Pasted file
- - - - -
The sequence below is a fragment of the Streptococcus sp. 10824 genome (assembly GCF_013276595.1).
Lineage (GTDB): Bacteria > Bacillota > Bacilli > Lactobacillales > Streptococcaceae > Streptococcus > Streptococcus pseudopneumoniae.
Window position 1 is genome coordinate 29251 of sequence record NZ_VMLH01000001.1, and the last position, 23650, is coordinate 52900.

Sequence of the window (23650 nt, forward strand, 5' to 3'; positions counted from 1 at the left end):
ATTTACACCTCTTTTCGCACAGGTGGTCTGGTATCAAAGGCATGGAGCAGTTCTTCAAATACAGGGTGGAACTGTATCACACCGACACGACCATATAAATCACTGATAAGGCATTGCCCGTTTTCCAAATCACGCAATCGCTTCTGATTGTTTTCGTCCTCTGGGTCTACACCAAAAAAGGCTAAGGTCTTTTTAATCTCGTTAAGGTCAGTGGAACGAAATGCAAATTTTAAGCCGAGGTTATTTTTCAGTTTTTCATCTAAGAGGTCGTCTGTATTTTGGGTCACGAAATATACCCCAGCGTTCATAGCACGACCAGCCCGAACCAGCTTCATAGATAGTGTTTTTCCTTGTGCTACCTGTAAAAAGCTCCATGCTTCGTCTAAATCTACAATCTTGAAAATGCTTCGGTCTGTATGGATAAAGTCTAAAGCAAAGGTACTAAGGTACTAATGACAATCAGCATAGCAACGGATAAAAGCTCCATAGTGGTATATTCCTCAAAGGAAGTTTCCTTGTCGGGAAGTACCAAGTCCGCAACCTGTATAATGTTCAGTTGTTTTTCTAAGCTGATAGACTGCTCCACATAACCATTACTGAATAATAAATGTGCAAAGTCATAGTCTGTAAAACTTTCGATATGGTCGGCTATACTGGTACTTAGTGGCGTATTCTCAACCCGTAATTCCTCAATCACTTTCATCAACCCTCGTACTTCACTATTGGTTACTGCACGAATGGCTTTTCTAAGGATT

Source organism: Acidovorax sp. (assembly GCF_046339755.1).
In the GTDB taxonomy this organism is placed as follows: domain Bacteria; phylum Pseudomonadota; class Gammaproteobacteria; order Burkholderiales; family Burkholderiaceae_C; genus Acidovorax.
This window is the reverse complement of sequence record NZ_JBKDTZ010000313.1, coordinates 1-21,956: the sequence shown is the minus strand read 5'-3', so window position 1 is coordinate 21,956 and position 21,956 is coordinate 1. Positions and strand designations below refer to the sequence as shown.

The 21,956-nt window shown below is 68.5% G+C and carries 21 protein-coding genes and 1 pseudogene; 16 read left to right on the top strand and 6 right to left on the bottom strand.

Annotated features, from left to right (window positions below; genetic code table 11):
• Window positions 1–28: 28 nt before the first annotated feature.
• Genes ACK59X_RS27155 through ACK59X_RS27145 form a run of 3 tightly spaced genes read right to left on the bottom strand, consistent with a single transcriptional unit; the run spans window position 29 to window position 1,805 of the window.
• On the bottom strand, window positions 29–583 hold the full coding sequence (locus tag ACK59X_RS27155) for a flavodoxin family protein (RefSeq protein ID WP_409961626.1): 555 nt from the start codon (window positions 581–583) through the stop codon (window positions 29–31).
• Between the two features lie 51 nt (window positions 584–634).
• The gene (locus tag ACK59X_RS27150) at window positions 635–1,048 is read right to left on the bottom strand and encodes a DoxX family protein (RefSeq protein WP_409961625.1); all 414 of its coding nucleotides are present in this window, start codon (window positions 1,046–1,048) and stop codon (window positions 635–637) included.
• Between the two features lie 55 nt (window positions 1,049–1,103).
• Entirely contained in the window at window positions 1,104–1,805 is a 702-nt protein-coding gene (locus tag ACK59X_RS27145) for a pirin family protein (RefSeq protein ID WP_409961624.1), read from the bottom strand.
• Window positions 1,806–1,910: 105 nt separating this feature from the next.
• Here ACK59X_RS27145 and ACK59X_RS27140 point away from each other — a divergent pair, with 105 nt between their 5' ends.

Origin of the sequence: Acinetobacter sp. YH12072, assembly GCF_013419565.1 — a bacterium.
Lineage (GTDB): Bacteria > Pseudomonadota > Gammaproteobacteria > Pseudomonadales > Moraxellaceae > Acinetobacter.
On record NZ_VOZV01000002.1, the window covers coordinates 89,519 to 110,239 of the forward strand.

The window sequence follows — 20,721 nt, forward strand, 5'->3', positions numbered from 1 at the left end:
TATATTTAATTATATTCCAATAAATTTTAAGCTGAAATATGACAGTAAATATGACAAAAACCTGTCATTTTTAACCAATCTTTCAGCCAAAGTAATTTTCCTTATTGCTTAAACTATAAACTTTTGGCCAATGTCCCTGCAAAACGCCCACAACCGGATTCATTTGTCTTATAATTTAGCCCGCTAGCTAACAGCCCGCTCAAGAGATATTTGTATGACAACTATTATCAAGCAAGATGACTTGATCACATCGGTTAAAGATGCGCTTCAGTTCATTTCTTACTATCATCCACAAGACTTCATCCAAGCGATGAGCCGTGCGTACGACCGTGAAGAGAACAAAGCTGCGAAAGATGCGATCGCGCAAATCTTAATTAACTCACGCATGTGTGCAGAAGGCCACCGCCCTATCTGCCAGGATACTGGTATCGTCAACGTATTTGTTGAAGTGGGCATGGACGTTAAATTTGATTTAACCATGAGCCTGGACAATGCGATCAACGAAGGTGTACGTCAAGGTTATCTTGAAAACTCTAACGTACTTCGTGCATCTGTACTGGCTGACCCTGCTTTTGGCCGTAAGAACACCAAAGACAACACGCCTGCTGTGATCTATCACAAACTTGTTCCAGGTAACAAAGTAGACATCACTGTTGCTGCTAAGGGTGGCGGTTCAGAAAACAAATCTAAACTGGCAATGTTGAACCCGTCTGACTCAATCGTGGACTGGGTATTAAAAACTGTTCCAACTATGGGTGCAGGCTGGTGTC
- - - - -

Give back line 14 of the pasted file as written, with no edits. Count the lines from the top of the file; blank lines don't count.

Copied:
• Between the two features lie 51 nt (window positions 584–634).